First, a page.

One thing the financial crisis has shown us – now more than ever before – is that power is closely tied to money. Bernard Madoff is a good example. He saw a weakness in the system and took advantage of people and companies – to the tune of around $50 billion. Madoff’s downfall – and others like him – help show that now – more than ever – it’s important to be financially accountable.
Being Open And Honest About Finances With Your Partner
You may not have access to other people’s money, you may not be able to play the stock market against the odds. In fact, you may be on the other side of the fence along with most Americans: cutting back and trying to avoid a financial catastrophe of a different kind. But in both of these situations, being honest with your partner about your finances is crucial.
I suggest using the techniques I put forth in my book, Financial Infidelity, to figure out what factors influence how you think about – and talk about – money. I call this your MoneyGram – it’s your “financial makeup” if you will. Delving into your familial financial history can be enlightening to both yourself and your partner and can help you discover money behaviors and relationship dynamics within your family. This analysis will allow you to predict, prevent, overcome and solve money behaviors you face now – and in the future, including a dislike for discussing money.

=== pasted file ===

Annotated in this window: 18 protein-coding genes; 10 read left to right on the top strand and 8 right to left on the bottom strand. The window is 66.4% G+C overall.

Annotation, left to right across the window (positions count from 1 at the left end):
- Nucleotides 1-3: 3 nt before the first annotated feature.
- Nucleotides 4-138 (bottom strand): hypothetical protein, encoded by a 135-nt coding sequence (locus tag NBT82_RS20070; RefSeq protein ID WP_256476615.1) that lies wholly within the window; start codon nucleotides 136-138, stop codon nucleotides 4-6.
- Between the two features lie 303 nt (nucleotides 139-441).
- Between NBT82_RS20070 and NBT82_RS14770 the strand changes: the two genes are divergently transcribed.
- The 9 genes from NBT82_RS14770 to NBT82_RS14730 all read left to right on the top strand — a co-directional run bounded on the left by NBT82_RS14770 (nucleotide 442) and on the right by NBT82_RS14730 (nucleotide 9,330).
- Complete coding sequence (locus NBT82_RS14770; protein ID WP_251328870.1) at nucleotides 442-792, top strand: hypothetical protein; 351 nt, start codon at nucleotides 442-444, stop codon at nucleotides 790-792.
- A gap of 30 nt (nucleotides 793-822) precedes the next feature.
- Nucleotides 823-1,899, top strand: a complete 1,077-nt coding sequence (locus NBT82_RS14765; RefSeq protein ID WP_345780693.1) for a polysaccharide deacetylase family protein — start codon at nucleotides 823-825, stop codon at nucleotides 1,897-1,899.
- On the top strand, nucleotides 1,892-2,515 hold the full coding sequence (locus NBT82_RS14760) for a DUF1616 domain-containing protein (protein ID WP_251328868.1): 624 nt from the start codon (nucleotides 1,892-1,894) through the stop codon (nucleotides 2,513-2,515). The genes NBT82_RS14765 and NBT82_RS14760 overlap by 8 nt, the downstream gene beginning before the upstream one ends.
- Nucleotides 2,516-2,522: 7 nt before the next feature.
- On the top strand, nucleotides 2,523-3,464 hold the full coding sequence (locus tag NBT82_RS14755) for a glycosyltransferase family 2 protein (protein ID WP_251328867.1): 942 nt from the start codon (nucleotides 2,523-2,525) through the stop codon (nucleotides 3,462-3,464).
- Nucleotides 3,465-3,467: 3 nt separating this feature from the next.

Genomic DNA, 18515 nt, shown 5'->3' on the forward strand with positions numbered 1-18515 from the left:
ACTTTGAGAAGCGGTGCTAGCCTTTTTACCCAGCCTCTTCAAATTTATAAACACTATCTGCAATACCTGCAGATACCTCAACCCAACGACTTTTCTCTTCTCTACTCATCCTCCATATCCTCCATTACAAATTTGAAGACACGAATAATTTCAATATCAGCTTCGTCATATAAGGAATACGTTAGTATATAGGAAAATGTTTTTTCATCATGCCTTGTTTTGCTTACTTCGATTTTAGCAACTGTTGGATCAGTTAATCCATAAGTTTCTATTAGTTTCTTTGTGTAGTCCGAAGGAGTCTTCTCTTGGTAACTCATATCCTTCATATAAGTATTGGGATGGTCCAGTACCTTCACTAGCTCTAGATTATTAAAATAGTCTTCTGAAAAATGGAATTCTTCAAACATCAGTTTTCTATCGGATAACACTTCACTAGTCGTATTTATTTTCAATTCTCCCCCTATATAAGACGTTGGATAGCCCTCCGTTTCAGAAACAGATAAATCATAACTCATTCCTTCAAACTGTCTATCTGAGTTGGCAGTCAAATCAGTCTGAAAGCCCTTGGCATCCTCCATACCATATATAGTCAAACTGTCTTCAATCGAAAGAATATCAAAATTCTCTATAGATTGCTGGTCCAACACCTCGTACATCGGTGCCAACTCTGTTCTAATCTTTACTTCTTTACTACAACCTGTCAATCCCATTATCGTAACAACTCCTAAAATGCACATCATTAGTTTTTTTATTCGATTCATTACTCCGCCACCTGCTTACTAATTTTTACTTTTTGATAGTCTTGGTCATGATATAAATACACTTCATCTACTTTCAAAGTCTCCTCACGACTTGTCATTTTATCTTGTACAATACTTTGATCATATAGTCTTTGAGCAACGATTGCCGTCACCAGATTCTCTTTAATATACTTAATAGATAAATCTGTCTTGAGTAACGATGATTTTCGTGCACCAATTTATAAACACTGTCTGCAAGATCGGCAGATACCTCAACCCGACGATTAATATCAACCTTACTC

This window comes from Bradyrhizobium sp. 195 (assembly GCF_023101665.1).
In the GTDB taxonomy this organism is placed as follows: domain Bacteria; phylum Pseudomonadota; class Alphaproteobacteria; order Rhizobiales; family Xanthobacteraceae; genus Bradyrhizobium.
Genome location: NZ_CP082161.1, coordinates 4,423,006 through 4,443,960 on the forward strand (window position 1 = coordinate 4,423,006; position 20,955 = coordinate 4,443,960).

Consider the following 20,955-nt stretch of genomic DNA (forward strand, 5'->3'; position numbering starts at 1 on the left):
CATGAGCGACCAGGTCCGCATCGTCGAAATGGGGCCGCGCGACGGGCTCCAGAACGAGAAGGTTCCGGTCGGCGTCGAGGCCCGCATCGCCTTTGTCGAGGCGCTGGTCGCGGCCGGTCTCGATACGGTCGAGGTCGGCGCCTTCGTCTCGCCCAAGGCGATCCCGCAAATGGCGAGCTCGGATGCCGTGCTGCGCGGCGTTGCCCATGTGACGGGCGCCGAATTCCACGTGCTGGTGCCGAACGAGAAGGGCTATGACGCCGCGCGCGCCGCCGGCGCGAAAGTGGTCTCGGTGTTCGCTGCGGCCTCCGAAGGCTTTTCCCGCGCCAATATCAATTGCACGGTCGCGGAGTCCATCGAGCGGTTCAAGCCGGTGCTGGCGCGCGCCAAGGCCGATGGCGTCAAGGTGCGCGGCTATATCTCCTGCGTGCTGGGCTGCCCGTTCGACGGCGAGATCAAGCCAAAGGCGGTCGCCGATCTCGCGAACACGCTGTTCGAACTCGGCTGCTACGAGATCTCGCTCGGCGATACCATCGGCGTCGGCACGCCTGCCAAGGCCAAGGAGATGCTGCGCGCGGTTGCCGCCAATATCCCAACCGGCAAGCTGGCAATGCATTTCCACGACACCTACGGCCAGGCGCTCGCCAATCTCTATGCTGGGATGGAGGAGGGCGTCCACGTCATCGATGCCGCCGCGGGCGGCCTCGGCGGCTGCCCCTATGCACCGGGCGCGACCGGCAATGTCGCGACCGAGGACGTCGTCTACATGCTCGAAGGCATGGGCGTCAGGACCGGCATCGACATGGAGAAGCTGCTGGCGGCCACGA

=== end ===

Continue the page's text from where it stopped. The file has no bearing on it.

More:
How You View Your Money
As I mention in my book, Financial Infidelity, the dynamic of viewing money as a game of power in a relationship can have a significant impact on a couple’s shared finances. When faced with a crisis, risk takers, who generally take a “don’t worry, don’t plan” approach to money management, may make rash decisions that result in emotional and financial catastrophes for them and/or their partners. This can be especially problematic in this economic climate, where markets, accounts and careers are already primed for financial catastrophes anyway! It is crucial during these times of extreme crisis and/or risk that decisions be well though through, discussed openly, and ANYTHING but rash!
In order to successfully navigate the power struggles that occur around money, it is important to know how comfortable both you and you partner are with financial risk. It is also important to consider your relationship’s power dynamic and your personal relationship to money and power. Acknowledging these different perspectives can help you to understand where your partner is coming from when you find that you are locked in a power struggle about money.
Recognizing your financial past (your money gram) and understanding eachothers’ risk-taking tendencies can help mitigate personal financial struggles.